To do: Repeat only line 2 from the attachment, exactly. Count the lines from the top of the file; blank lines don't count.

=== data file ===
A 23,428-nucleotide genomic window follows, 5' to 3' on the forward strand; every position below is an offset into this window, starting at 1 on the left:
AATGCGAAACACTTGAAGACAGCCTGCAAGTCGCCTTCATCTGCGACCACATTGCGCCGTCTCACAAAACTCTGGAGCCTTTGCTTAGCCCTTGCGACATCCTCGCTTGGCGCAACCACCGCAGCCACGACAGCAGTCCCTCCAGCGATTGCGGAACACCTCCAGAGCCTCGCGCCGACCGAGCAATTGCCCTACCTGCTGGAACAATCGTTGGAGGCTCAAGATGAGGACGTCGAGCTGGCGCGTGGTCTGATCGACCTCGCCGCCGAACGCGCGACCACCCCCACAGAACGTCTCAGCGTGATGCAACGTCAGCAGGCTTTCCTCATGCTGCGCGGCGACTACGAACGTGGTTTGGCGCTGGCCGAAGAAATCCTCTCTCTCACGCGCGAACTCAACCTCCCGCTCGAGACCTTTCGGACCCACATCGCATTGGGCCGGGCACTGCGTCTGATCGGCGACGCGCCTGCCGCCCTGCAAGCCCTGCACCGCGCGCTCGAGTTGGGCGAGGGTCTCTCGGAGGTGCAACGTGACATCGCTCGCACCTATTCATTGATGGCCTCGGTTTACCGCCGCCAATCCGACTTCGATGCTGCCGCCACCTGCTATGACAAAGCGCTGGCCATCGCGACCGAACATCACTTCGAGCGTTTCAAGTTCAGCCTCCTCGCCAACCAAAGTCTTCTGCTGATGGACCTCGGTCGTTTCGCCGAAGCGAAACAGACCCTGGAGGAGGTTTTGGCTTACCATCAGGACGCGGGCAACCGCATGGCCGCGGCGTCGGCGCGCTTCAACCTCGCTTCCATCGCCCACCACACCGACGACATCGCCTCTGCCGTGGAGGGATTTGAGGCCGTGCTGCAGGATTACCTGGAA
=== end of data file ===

AATGCGAAACACTTGAAGACAGCCTGCAAGTCGCCTTCATCTGCGACCACATTGCGCCGTCTCACAAAACTCTGGAGCCTTTGCTTAGCCCTTGCGACATCCTCGCTTGGCGCAACCACCGCAGCCACGACAGCAGTCCCTCCAGCGATTGCGGAACACCTCCAGAGCCTCGCGCCGACCGAGCAATTGCCCTACCTGCTGGAACAATCGTTGGAGGCTCAAGATGAGGACGTCGAGCTGGCGCGTGGTCTGATCGACCTCGCCGCCGAACGCGCGACCACCCCCACAGAACGTCTCAGCGTGATGCAACGTCAGCAGGCTTTCCTCATGCTGCGCGGCGACTACGAACGTGGTTTGGCGCTGGCCGAAGAAATCCTCTCTCTCACGCGCGAACTCAACCTCCCGCTCGAGACCTTTCGGACCCACATCGCATTGGGCCGGGCACTGCGTCTGATCGGCGACGCGCCTGCCGCCCTGCAAGCCCTGCACCGCGCGCTCGAGTTGGGCGAGGGTCTCTCGGAGGTGCAACGTGACATCGCTCGCACCTATTCATTGATGGCCTCGGTTTACCGCCGCCAATCCGACTTCGATGCTGCCGCCACCTGCTATGACAAAGCGCTGGCCATCGCGACCGAACATCACTTCGAGCGTTTCAAGTTCAGCCTCCTCGCCAACCAAAGTCTTCTGCTGATGGACCTCGGTCGTTTCGCCGAAGCGAAACAGACCCTGGAGGAGGTTTTGGCTTACCATCAGGACGCGGGCAACCGCATGGCCGCGGCGTCGGCGCGCTTCAACCTCGCTTCCATCGCCCACCACACCGACGACATCGCCTCTGCCGTGGAGGGATTTGAGGCCGTGCTGCAGGATTACCTGGAA